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Mr. Kissinger: Do you seriously believe India wants a reconciliation? Don't they control the situation?

Mr. Sisco: In answer to your first question, no, I don't. I was merely stating one option—the transfer of the problem by Yahya to Bhutto. Another option is for Yahya to deal with Mujib directly.

Mr. Kissinger: Why can't Bhutto deal with Mujib?

Mr. Sisco: He might, but there is considerably less prospect of success. Not only are the Bengalis very reluctant to deal with Bhutto, but Bhutto and Mujib are potential rivals. The likelihood of a Mujib/Bhutto reconciliation is considerably less than the Bengalis agreeing to talk to Yahya.

Mr. Kissinger: But that assumes that the difficulty is between East and West Pakistan. Nothing India has done indicates that they want to see a reconciliation between East and West Pakistan.

Mr. Sisco: I don't think Mujib's objective in March was complete separatism or independence. Even now I don't think some form of loose confederation between Yahya and Mujib is impossible.

Mr. Kissinger: So, India having attacked Pakistan, the logical conclusion is that we should squeeze Yahya to talk to Mujib. What Indian troops can't achieve, we should achieve for them. That's the implication of what you're saying.

Mr. Sisco: I have asked myself why the Pakistanis haven't already moved into the UN. It would seem to be very attractive to them, particularly since they are the weaker power and there is a possibility that the UN could dampen the immediate military situation. But, to be a reality, the Security Council would have to defuse the situation and would immediately get into the question of political accommodation. If Yahya is not able to move toward Mujib directly, why should he not use the UN as a facade?

Mr. Kissinger: Unless he doesn't want to do it at all.
Mr. Sisco: I agree. He has three options: do it directly with Mujib;

I do it through the UN; don't do it at all. If East and West Pakistan can't get together, the U.S. can live with an independent East Pakistan.

Mr. Kissinger: We don't give a damn.

Mr. Sisco: However, Yahya, by going to the UN will have internationalized a situation which he has maintained is an internal matter. In these circumstances he would be forced to deal with Mujib.

Mr. Kissinger: Does anyone seriously believe India wants a reconciliation between East and West Pakistan?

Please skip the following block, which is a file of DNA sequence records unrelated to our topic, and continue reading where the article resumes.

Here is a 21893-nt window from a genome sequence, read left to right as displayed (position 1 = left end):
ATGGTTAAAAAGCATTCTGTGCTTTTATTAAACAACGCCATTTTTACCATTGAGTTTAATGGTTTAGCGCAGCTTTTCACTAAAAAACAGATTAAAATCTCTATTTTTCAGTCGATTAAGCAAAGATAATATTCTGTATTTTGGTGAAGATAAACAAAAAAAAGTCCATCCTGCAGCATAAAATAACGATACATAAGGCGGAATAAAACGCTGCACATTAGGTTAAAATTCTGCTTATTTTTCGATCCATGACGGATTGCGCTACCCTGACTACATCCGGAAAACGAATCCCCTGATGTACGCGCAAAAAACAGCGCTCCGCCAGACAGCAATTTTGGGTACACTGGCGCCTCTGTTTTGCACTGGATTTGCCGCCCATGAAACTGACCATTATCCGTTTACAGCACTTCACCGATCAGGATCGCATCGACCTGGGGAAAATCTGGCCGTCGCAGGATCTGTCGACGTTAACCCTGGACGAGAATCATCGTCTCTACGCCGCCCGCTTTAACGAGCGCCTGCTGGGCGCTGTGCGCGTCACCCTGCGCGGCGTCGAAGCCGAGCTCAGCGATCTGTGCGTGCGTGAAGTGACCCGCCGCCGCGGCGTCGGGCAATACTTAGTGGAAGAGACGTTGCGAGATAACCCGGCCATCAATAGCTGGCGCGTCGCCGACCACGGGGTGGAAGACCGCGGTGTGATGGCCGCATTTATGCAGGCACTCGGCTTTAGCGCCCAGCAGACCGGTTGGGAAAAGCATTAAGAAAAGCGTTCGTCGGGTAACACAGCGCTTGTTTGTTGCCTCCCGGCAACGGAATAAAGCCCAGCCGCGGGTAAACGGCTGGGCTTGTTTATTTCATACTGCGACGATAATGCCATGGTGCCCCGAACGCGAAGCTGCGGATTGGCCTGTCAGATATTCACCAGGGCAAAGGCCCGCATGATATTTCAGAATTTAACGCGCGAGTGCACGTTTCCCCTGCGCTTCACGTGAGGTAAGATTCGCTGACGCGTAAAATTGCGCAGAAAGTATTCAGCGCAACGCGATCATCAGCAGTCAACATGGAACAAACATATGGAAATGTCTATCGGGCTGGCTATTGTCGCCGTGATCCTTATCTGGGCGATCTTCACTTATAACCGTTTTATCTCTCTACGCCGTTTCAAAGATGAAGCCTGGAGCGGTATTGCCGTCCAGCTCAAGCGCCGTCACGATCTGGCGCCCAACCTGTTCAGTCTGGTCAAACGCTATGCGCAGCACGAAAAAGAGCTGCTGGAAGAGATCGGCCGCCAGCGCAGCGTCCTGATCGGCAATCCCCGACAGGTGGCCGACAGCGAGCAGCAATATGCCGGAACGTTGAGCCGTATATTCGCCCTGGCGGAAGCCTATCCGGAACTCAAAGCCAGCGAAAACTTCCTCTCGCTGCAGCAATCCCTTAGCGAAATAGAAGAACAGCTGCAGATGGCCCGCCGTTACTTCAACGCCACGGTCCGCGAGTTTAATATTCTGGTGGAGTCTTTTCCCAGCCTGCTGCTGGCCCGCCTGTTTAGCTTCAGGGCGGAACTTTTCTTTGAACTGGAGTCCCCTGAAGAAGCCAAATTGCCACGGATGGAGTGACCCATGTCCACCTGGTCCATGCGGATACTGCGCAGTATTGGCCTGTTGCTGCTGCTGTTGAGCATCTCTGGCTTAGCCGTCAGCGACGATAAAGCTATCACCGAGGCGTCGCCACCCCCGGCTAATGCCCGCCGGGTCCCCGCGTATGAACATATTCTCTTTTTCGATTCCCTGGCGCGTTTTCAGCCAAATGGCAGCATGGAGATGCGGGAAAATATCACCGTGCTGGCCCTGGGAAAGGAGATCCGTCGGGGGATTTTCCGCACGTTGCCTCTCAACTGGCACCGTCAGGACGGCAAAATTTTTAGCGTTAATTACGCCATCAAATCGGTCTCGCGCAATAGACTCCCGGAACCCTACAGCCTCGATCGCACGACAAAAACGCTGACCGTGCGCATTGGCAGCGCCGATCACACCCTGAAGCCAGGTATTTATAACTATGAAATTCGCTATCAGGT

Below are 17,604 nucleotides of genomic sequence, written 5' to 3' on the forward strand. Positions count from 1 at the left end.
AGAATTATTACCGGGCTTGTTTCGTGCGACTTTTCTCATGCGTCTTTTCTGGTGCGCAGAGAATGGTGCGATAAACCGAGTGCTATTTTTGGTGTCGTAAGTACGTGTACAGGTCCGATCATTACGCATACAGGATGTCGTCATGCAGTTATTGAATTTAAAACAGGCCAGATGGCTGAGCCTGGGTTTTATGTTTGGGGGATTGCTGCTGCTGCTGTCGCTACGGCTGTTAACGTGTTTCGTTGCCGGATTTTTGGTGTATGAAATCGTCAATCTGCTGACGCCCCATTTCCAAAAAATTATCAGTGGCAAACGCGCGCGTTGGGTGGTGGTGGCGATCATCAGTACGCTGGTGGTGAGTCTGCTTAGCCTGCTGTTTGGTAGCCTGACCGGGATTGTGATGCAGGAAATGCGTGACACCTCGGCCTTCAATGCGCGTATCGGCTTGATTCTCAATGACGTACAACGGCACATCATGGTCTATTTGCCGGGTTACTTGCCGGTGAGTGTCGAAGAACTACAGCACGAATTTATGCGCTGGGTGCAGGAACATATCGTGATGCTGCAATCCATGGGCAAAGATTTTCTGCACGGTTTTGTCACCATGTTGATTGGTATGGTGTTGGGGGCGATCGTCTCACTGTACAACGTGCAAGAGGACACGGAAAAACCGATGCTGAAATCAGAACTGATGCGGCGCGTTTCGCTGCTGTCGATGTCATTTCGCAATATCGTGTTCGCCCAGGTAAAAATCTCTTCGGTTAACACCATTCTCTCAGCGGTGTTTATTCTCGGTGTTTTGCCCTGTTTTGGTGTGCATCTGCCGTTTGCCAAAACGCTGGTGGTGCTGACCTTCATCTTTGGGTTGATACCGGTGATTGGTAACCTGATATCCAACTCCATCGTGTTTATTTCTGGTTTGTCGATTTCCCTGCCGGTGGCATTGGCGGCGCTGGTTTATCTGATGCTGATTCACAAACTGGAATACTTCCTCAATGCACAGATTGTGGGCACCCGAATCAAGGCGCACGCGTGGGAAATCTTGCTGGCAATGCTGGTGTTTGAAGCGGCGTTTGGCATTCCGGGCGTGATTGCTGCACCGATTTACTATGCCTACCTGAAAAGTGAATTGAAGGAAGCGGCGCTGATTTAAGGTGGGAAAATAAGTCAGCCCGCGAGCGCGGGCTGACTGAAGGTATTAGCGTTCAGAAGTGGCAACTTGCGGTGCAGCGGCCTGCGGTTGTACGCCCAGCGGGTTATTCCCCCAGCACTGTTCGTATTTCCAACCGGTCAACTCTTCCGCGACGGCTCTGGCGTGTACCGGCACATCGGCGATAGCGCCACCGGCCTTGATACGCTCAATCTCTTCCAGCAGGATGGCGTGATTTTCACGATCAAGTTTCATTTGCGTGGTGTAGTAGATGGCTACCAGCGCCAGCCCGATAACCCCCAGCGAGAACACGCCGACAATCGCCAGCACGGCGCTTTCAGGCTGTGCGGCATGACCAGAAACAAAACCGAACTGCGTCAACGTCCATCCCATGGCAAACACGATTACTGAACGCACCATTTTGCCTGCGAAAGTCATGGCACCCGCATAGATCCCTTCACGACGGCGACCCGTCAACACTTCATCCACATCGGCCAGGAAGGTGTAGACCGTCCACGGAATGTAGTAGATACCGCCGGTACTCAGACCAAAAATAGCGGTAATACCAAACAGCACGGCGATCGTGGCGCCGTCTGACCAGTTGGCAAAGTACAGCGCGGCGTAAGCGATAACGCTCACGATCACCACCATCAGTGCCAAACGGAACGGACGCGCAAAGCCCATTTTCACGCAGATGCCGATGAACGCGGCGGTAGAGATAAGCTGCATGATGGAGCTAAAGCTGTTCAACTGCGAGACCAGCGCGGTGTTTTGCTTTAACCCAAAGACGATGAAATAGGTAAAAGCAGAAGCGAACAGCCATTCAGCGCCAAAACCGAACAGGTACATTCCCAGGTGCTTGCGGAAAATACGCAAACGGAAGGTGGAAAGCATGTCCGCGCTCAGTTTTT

Mr. Sisco: I believe India would be willing to go along if Mujib were restored to power by peaceful means. India doesn't want war. If Mujib were back in power, he would organize an East Pakistan Government and it wouldn't be long before it was a separate entity or in

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dependent. However, Mujib, in a confederal tie with West Pakistan, would have as much fly-paper attraction for the West Bengalis as would an independent East Pakistan.

Mr. Kissinger: You say that a chance of reconciliation exists more under Yahya than under Bhutto. Therefore, the four weeks before Yahya turns over to Bhutto must be used.

Mr. Sisco: I say they could be used. If power is turned over to Bhutto we will have more war in the subcontinent. The Indians have the upper hand-they will get East Pakistan one way or another. What are our interests? Maybe we can live with a war for three or four weeks. We won't become involved, and I don't think the Russians or Chinese will either. But we don't want one power to dominate in the area, and the defeat of Pakistan would certainly strengthen the Soviet position.

Mr. Kissinger: You say an opportunity exists to use Yahya to get a reconciliation. But we know that any reconciliation won't last since Mujib will go separatist in any event. We tell the Pakistanis "let's have a reconciliation." Then we tell the Indians "why fight, since you are going to get it anyway." Yahya may say “if we're going to lose anyway, why me? Why not Bhutto?"

Mr. Sisco: Maybe it doesn't make any difference. If we stay out of it, the situation will evolve by military means rather than peaceful means.

Mr. Kissinger: That's a phony. Everyone is for peaceful means, but do you honestly believe there is any chance of getting India to desist militarily? If the situation were reversed and Pakistani troops were moving into India, the New York Times, Washington Post and the Senate Foreign Relations Committee would be committing mass hara-kari, and there would be marches on Washington. When you say we should work for a peaceful settlement, are we going to help India grab what they want? Maybe we should, but don't say we have the choice of peace or

war.

Mr. Sisco: But India has the upper hand—they are stronger than Pakistan. I have not put this in terms of choosing.